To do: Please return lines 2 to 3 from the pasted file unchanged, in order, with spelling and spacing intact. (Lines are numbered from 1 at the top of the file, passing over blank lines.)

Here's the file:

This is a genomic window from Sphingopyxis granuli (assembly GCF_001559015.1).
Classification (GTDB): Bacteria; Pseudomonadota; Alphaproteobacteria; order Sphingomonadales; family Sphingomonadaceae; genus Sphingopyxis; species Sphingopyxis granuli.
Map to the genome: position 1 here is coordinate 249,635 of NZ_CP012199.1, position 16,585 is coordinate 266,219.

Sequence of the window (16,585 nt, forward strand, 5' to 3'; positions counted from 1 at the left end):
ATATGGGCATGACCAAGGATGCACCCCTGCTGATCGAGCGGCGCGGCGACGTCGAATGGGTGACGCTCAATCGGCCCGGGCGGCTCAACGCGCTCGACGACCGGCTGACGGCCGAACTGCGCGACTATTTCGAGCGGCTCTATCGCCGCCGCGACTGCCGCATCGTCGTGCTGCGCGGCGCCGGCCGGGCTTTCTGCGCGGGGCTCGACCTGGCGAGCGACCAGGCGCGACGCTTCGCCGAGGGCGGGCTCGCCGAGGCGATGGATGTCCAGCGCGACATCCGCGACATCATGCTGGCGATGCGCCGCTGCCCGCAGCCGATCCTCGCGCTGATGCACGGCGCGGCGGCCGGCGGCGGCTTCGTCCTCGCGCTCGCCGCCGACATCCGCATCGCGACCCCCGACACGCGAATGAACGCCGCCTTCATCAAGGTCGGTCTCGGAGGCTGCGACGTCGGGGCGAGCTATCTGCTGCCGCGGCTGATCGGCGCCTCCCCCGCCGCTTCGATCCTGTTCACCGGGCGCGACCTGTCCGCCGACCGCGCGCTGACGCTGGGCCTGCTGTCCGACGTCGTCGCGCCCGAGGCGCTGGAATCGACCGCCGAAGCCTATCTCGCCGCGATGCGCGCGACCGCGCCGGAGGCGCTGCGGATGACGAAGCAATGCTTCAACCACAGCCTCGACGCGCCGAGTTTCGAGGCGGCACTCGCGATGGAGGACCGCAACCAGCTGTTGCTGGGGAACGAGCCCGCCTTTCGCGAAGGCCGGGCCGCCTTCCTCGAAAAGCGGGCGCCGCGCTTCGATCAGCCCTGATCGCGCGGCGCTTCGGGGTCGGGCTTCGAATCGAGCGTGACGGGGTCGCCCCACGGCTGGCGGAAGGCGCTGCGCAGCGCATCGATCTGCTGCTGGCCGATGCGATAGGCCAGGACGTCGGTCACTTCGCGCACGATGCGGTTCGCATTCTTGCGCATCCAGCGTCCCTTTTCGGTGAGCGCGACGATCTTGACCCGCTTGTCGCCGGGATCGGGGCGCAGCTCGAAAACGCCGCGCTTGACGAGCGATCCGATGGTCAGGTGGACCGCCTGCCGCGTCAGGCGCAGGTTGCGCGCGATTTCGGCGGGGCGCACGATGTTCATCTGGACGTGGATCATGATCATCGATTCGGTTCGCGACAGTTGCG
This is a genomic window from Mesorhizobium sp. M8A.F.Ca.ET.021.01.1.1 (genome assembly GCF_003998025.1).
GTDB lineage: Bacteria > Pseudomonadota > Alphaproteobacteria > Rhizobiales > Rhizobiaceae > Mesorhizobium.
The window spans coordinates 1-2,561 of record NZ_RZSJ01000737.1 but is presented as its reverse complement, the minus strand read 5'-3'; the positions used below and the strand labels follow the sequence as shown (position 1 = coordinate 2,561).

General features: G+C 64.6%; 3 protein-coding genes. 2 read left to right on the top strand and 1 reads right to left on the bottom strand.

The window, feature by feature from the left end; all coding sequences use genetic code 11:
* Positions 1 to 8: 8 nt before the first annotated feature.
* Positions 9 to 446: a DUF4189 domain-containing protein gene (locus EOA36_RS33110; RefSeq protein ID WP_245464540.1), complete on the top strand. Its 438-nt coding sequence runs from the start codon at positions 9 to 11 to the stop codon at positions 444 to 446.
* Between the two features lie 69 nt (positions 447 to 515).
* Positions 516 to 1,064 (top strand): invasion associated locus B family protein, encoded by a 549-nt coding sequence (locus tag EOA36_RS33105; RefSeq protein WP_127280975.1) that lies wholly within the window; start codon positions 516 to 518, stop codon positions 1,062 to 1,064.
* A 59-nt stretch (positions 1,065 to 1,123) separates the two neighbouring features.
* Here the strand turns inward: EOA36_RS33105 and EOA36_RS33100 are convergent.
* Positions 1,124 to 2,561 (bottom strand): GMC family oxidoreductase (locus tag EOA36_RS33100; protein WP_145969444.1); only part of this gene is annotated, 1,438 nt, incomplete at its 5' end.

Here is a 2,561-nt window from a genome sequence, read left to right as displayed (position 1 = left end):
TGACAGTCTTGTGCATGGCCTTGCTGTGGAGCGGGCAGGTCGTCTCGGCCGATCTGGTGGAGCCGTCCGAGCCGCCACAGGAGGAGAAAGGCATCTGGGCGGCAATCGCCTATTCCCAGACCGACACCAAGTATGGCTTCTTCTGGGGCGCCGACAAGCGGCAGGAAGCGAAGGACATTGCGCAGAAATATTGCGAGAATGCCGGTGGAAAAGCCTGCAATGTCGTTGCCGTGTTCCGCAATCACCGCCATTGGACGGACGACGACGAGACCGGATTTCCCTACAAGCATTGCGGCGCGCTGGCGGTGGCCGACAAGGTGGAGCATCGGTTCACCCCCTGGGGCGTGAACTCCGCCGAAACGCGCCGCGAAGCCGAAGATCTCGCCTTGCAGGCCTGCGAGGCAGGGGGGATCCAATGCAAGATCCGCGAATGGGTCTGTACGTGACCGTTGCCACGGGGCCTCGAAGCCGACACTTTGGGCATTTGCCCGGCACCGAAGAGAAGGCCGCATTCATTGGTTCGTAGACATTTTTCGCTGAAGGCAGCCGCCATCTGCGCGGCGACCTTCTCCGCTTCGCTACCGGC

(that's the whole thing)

Classification (GTDB): Bacteria; Pseudomonadota; Alphaproteobacteria; order Sphingomonadales; family Sphingomonadaceae; genus Sphingopyxis; species Sphingopyxis granuli.
Map to the genome: position 1 here is coordinate 249,635 of NZ_CP012199.1, position 16,585 is coordinate 266,219.